Well, not so much. Because the C.C. documents demonstrate, irrefutably, that the American Establishment was the one willingly and repeatedly colluding with Russia — an inconvenient fact.

This is history that the mainstream media don’t want Americans to know. Bukovsky’s book was actually first published over two decades ago in many languages and countries. But not in America.

The true history of collusion explored in Judgment in Moscow will be accessible only due to the efforts of a tiny independent publisher, Ninth of November, who wanted to get the truth out.

The stolen documents tell the story. For instance, to cite just one of the many examples, there was collusion between America’s ABC and Russia’s C.C. A 1966 secret C.C. document explained:

‘The Novosti Press Agency has received a request from representatives of the American television company ABC concerning the creation of a joint special television report on the life of a worker’s family from the ‘Rostselmash’ factory in Rostov-on-Don. The film will show various aspects of the life of a working-class family, and the family will be used to illustrate the achievements of the Soviet government over the past 50 years.’

Russia’s C.C. concluded this was a good project to go ahead with.

The entities who tried to dupe us into thinking Trump is a Russian agent were the very same ones literally colluding with Comrade Brezhnev to pump out pro-communist pro-Russia disinformation.

Jay Nordlinger at National Review is doing a interview series with Bukovsky.

Here is Part 1: ‘Not Suitable for Recruiting’: A Talk with Vladimir Bukovsky, Part I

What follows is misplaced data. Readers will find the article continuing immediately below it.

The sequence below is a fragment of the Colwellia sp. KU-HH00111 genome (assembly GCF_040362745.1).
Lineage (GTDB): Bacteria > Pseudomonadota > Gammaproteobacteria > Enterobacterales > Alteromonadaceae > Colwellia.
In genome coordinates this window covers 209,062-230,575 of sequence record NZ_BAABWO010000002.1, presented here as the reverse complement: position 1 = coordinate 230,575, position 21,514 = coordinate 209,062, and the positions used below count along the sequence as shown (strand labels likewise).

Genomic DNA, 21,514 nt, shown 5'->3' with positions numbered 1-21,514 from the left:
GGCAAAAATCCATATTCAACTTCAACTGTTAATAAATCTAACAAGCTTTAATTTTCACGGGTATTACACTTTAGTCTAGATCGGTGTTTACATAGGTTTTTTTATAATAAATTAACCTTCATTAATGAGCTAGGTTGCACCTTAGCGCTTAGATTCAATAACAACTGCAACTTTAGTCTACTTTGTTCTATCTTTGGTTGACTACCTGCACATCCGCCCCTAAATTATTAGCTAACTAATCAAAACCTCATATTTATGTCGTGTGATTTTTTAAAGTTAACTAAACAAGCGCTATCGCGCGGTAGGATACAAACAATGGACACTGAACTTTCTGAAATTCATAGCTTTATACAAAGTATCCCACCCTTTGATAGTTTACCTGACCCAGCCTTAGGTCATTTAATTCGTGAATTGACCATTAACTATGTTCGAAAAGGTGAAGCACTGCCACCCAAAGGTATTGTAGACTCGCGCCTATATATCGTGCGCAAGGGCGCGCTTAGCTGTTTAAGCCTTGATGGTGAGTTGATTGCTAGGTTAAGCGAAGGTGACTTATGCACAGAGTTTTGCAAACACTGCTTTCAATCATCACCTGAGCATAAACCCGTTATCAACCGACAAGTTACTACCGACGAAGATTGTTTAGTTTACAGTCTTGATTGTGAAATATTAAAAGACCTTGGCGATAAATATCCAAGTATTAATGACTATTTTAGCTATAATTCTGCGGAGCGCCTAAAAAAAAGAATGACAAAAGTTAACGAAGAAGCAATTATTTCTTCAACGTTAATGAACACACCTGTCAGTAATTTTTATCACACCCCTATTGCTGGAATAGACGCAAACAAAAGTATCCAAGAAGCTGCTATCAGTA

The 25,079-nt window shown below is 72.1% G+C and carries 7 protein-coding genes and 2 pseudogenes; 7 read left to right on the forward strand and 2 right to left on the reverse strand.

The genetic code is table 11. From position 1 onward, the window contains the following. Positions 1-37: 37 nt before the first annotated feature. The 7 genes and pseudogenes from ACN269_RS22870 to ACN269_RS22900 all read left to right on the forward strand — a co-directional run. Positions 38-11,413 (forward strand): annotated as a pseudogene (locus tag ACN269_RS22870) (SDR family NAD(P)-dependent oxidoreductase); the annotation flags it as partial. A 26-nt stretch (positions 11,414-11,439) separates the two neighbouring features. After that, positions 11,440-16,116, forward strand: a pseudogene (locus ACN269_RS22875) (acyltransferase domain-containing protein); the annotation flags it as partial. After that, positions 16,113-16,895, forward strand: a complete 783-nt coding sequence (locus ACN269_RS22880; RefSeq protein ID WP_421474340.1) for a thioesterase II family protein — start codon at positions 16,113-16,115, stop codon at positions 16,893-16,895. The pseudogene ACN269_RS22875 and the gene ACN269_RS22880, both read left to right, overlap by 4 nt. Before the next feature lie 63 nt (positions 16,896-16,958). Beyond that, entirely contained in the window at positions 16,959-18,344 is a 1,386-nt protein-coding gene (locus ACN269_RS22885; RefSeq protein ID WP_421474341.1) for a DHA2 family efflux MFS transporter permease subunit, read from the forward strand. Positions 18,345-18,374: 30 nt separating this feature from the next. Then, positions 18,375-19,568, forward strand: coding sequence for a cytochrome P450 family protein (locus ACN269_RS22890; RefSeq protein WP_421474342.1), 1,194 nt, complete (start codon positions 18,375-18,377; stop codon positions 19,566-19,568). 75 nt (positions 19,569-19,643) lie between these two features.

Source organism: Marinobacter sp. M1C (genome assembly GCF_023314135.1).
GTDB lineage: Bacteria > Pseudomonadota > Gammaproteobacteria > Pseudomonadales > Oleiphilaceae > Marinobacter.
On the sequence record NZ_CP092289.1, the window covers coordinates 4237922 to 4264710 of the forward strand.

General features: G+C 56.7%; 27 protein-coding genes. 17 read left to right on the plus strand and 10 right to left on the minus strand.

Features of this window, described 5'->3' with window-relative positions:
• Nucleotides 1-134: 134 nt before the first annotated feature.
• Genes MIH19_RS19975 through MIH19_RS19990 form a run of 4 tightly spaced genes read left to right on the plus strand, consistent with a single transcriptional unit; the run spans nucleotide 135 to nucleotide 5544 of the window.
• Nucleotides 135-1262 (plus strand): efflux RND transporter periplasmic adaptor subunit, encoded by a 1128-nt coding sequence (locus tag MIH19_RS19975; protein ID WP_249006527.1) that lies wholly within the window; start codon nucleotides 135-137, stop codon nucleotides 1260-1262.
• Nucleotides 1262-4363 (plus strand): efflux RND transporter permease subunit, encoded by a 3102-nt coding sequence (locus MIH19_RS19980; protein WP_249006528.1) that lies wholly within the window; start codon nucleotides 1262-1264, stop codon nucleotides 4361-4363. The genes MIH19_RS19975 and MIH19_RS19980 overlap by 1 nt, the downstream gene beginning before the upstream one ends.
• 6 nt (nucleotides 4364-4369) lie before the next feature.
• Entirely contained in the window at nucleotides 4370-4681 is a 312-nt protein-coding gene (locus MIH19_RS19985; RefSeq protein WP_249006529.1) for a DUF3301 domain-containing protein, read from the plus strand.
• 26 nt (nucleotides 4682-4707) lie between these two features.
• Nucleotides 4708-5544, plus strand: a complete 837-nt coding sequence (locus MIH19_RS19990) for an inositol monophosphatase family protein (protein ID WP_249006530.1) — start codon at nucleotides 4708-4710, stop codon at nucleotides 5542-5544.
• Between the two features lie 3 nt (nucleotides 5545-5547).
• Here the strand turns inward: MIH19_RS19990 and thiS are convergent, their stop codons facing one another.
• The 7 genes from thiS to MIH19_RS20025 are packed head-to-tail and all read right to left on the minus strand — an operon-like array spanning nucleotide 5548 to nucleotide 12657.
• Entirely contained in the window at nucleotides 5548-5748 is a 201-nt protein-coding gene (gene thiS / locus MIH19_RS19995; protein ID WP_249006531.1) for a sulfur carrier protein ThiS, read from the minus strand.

“Have people said to you over the years, ‘Thank you for doing what I should have and could not, or did not’?” I put this question to Bukovsky. “There were people like that,” he answers. “But there were more people who thought that. I could see that message in their eyes. But they would not say it openly.”

And “I would not mind,” says Bukovsky.

“When you live in a totalitarian country, you learn not to be judgmental. You learn to be very cautious in your judgments because you know that people sometimes find themselves in hopeless situations.”

• Bukovsky spent twelve years in the Gulag: prisons, labor camps, and sadistic psychiatric hospitals. I ask him, “Did you ever think you would not survive?” “Oh, yeah,” he says. “It was the dominant idea.” He thought they would kill him. “Most of my friends never expected to live to the age of 30. We all thought it was a given. It was just luck that I survived. Most of my friends were killed.”

• Early in 1977, shortly after Inauguration Day, Bukovsky met with the new American president, Jimmy Carter. What did he think? “Naive,” he says, in a word. He found President Carter naive, and uncomprehending. “He was just a blank.”

Bukovsky further says he has “a funny story” to tell me. “Before I went to see Carter, I went to see Solzhenitsyn in Vermont.” He was with his fellow dissident and fellow exile, Alexander Solzhenitsyn, for three days, “talking almost non-stop.” Solzhenitsyn asked Bukovsky to call him after the meeting with Carter, to tell him how it went.

“So, I called him. The first thing he asked was, ‘How long was the meeting?’ I told him I was with the president for 40, 45 minutes. ‘Forty-five minutes!’ Solzhenitsyn said. ‘You should not have gone for so short a meeting. You should have refused.’”

What the great man, Solzhenitsyn, did not know is that 45 minutes is an eternity of a president’s time. Very few people — and even fewer private citizens — and even fewer foreign private citizens — get 45 minutes of a president’s time.

Solzhenitsyn could not understand this, says Bukovsky. “His idea was that Carter and I should go somewhere in the countryside, sit down, and talk half the night as Russians do, with a bottle of vodka, and then we would understand each other.”


I look forward to part 2.

Audrey Russo of REELTalk Radio did a radio interview with Bukovsky, which can be followed via the link.

There will likely be additional coverage, which I will return to in about a week.


Bukovsky Center is the main group to watch: twitter feed @BukovskyCenter, facebook group.

Some tweets on the book launch: